Peter W. Chiarelli, One Mind for Research

General Peter W. Chiarelli with actor Tom Hanks
at a One Mind event

Four Stars on One Mind

Editors’ Note

General Peter Chiarelli, U.S. Army (Retired), assumed his current position as CEO of One Mind in March of 2012. Chiarelli served as the 32nd Vice Chief of Staff of the U.S. Army from 2008 until 2012. He hails from Seattle, Washington and is a Distinguished Military Graduate of Seattle University. He was commissioned a second lieutenant of Armor in September 1972 and has served tours of duty in the United States, Iraq, Germany, and Belgium, commanding at every level from platoon to corps. Chiarelli holds a Bachelor of Science Degree in Political Science from Seattle University, a Masters of Public Administration from the University of Washington, and a Masters of Arts in National Security and Strategy from Salve Regina University.

Organization Brief

One Mind for Research (1mind4research.org) is an independent, nonprofit organization committed to curing brain diseases and eliminating the stigma and discrimination they cause. In collaboration with partners in science, advocacy, and corporations, One Mind has developed an ambitious 10-year plan to radically accelerate the development of cures for brain diseases by changing the way scientists, health care professionals, NGOs, and government partners conduct research on brain disease and injury in order to accelerate delivery of improved diagnostics, treatments, and cures to patients.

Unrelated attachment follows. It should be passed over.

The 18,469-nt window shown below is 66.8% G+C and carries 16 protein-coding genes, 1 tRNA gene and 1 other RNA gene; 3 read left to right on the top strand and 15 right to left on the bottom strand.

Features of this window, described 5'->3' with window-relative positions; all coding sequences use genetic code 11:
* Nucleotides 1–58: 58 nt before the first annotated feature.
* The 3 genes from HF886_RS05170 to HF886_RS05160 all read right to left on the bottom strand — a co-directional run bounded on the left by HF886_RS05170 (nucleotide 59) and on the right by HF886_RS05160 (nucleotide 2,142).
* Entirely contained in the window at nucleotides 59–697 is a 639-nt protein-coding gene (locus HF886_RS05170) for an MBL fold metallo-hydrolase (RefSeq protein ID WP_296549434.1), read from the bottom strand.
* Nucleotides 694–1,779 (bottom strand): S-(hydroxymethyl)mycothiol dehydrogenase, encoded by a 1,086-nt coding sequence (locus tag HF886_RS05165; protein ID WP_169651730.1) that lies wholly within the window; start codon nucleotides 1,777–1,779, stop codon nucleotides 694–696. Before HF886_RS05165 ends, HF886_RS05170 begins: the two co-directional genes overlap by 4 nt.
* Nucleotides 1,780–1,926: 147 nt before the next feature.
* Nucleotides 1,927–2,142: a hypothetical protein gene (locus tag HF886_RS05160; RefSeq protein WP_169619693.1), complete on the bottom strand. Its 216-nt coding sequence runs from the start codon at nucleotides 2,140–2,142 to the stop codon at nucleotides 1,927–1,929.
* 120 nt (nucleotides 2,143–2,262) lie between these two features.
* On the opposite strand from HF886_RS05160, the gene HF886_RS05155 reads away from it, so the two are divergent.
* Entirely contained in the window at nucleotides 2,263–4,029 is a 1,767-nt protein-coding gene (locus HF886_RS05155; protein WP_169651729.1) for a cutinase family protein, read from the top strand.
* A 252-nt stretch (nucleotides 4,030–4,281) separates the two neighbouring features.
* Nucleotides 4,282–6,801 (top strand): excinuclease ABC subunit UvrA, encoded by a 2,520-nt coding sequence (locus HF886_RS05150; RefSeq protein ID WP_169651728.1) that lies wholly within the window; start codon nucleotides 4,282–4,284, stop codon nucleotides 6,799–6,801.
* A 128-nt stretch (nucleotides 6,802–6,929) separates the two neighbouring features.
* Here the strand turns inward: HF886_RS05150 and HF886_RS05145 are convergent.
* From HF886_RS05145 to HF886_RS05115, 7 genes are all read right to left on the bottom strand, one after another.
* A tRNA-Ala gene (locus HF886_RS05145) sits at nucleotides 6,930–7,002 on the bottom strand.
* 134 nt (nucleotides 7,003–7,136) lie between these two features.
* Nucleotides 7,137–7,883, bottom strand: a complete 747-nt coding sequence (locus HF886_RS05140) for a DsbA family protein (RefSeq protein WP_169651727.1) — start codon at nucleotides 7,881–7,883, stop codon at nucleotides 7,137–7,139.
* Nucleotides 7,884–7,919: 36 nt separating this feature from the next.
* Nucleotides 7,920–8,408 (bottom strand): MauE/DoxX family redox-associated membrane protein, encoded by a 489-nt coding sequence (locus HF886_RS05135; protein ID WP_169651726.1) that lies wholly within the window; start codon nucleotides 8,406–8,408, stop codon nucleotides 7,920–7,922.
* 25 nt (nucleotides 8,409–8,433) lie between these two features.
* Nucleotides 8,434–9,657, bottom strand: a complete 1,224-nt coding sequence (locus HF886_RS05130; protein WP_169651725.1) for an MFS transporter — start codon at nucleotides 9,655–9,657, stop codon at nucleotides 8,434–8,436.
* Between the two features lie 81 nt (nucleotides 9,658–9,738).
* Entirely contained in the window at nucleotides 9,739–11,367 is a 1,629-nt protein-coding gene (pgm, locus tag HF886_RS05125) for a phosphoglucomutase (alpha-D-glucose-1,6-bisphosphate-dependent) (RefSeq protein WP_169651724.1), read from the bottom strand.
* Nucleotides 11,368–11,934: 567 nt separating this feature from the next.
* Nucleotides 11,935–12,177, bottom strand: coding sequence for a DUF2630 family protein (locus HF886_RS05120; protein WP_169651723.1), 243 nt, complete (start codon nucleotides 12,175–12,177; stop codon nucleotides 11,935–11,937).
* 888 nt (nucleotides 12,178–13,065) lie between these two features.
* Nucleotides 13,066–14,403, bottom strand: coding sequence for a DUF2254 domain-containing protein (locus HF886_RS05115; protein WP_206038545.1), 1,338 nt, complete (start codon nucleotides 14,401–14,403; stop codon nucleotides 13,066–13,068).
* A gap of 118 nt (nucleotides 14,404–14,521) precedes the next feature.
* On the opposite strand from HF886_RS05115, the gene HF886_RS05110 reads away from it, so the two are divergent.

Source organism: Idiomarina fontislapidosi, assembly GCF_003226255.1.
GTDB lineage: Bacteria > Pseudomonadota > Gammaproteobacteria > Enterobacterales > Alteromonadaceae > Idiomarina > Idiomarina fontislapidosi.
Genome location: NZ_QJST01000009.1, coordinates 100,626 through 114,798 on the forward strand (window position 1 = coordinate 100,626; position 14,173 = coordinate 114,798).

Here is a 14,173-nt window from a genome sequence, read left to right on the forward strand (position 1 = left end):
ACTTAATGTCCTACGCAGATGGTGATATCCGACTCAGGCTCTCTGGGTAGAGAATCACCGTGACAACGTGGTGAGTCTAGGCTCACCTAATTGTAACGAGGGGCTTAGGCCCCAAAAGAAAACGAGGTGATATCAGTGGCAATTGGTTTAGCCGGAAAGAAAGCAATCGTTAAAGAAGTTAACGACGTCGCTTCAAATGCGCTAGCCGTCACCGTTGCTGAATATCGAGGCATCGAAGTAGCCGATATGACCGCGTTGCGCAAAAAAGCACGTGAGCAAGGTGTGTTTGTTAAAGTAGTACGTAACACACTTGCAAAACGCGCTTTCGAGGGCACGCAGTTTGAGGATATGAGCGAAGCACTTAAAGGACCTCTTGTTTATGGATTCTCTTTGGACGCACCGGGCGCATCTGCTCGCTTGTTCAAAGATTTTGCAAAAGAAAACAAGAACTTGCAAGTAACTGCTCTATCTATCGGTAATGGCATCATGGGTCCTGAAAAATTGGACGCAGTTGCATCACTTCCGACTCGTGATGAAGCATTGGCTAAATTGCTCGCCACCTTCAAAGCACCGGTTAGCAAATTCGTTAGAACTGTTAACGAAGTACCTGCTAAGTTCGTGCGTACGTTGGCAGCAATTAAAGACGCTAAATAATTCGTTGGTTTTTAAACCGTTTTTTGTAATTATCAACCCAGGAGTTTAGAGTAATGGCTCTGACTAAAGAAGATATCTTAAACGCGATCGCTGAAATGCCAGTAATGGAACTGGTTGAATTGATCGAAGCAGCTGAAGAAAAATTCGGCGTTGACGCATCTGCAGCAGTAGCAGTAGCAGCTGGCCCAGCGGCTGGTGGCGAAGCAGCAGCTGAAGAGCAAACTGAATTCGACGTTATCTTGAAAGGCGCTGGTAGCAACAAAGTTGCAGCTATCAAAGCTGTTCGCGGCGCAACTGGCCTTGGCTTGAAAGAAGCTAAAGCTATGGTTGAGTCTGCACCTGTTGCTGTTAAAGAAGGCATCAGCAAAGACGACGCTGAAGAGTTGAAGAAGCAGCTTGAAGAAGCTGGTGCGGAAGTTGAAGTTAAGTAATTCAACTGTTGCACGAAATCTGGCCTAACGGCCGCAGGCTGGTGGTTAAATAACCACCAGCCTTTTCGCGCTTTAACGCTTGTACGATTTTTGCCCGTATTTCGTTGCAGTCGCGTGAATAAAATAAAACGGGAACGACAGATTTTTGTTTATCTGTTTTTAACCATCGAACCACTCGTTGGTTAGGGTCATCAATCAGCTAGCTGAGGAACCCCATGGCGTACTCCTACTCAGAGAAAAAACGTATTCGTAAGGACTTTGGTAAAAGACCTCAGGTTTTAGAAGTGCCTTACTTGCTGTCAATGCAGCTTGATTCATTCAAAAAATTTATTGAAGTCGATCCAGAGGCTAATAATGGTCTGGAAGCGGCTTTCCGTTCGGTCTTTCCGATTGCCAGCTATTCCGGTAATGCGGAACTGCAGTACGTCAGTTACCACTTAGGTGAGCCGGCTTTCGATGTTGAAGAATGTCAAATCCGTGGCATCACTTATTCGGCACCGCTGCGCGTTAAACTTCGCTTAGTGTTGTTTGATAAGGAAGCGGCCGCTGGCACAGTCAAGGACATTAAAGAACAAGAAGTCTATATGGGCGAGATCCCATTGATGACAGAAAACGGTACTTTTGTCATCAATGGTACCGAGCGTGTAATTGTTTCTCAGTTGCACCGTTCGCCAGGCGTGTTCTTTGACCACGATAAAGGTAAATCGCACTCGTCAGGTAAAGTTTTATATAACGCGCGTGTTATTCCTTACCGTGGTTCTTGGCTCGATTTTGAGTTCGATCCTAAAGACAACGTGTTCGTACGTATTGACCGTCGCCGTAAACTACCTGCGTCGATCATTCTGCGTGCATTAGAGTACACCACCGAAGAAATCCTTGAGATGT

What is the vision behind One Mind for Research? How do you focus your efforts today?

One Mind was started on the 50th anniversary of John F. Kennedy’s announcement that we put a man on the moon by the end of the decade.

Co-founders Patrick Kennedy and Garen Staglin were inspired by this statement to create an organization that went not to outer space but to inner space, and to look to that moonshot as an example of what we can do if we focus our efforts.

The idea behind One Mind is to propel brain disease research forward dramatically so we can catch up with other major disease areas. Neuroscience research is, by all accounts, 30 to 50 years behind that of cancer and cardiovascular disease.

There is no umbrella organization for brain disease and we aim to fill that space and become the American Cancer Society for brain disease. We will do it by bringing in all the existing stakeholders in the neuropsychiatric community to work together for the greater good.

When government funds research projects at individual institutions, their researchers collect data and the data becomes their intellectual property, which they use to gain scholarly recognition; then they apply for additional grants and the cycle repeats. No data gets shared, there is no collaboration with other scientists outside their institution or research team, and nothing gets to the patient. One of the biggest obstacles is that there is no existing platform for sharing data. We’re going to solve that problem.

One Mind’s central mission in 2013 is creating the Apollo Data Exchange Portal, which is designed to be the largest repository of shared brain data in the world, open source for researchers around the globe. We have the ability today to collect and analyze massive amounts of data on these diseases and share the results, which will lead to a revolutionary acceleration in improved diagnostics, treatments, and cures.